Tuesday , January 18 2022

Oil is entering the bear market



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Oil prices in the United States closed on Thursday in the bear market, which has been expanded due to a reduction in concerns about solid global supply.

Oil prices declined over the past month, with nine consecutive sessions dragging US prices down, with signs of weaker demand and rising US stocks. There was a new pressure this week on the market after Washington allowed eight countries to continue to buy Iranian raw materials, alleviating the impact of renewed sanctions.

West Texas Intermediate crude fell 1.7% to $ 60.67 a barrel on Thursday and fell $ 60.56 a barrel during a session. Sales were marked by a sharp fall compared to a four-year high of around $ 76 recorded at the beginning of October. The bear market is defined as a drop of 20 percent from a recent high level.

Brent crude oil fell 1.9 percent to $ 70.69 a barrel. The international benchmark was down 18.1 percent from a four-year high in October.

This is the sixteen-year-old series that recorded the VTI recorded since 1983, according to analyst Bloomberg's analysis from the Financial Times. VTI recently fell to nine consecutive sessions in July 2014. It never closed down in 10 days or more.

Varren Patterson, a strategic producer at ING, said oil prices seemed to be overdue and expected a correction of the accelerated slowdown, but in 2019, "pressure on the pressure will recur."

The United States has renewed sanctions on energy, banking and maritime industries in Iran this week, which is linked to President Donald Trump's decision to withdraw the US from the nuclear pact. But news that eight people received temporary abandonment forced traders to re-evaluate expectations that sanctions would throw the key into global supply.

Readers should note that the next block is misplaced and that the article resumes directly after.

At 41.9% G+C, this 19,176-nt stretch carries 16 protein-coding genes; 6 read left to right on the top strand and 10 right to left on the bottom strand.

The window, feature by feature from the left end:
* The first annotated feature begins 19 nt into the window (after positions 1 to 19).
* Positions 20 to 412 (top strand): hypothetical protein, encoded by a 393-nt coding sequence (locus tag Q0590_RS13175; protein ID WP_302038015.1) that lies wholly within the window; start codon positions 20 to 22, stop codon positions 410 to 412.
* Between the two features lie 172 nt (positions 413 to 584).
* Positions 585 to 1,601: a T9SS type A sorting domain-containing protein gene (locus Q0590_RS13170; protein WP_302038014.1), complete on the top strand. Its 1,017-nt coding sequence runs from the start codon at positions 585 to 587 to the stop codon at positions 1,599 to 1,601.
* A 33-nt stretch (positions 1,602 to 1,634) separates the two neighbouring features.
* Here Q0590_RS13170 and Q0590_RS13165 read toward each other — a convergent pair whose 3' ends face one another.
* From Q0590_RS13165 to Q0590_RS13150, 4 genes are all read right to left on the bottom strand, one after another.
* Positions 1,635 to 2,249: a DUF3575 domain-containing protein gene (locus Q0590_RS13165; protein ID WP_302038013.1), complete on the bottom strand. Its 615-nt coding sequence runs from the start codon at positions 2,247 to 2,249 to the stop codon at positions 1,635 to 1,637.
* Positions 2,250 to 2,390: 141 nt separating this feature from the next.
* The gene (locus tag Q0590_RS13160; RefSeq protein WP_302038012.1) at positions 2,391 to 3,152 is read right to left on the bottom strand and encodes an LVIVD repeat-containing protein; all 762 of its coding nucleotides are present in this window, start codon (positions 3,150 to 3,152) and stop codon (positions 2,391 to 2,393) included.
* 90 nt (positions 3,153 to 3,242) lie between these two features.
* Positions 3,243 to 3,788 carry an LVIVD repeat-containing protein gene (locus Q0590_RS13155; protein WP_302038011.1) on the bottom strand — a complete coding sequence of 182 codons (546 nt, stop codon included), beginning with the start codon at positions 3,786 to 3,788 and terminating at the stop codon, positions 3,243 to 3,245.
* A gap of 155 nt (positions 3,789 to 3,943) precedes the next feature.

A weekly report by the US Energy Information Agency found Wednesday that domestic raw materials were sold seven weeks a week to 432 million barrels, mostly since June. The EIA also announced a preliminary reading that US production last week reached 11.6 million barrels a day, a record high.

US oil production is expected to average 10.9m barrels per day in 2018, more than 10.7m barrels per day, which the EIA earlier predicted. The agency also increased its production estimate for 2019 to 12.1m barrels per day from 11.8m.

Russia and Saudi Arabia, which together with US accounts for the world's three largest producers, also increased production this year.

Regarding demand, the international agency in Paris has reduced its global forecasts for this year and 2019 in October, citing threats to economic growth.

The Opec Committee meets on Sunday in Abu Dhabi, where officials are expected to discuss prospects in the market and possibly consider reorienting production to raise prices.

"The low price has raised the prospect of opec + reverse their recent policy of production as far as possible, to the point where they show more retention," wrote Mr. Paterson. "If any cut is introduced, we believe it will be much more limited in scope."

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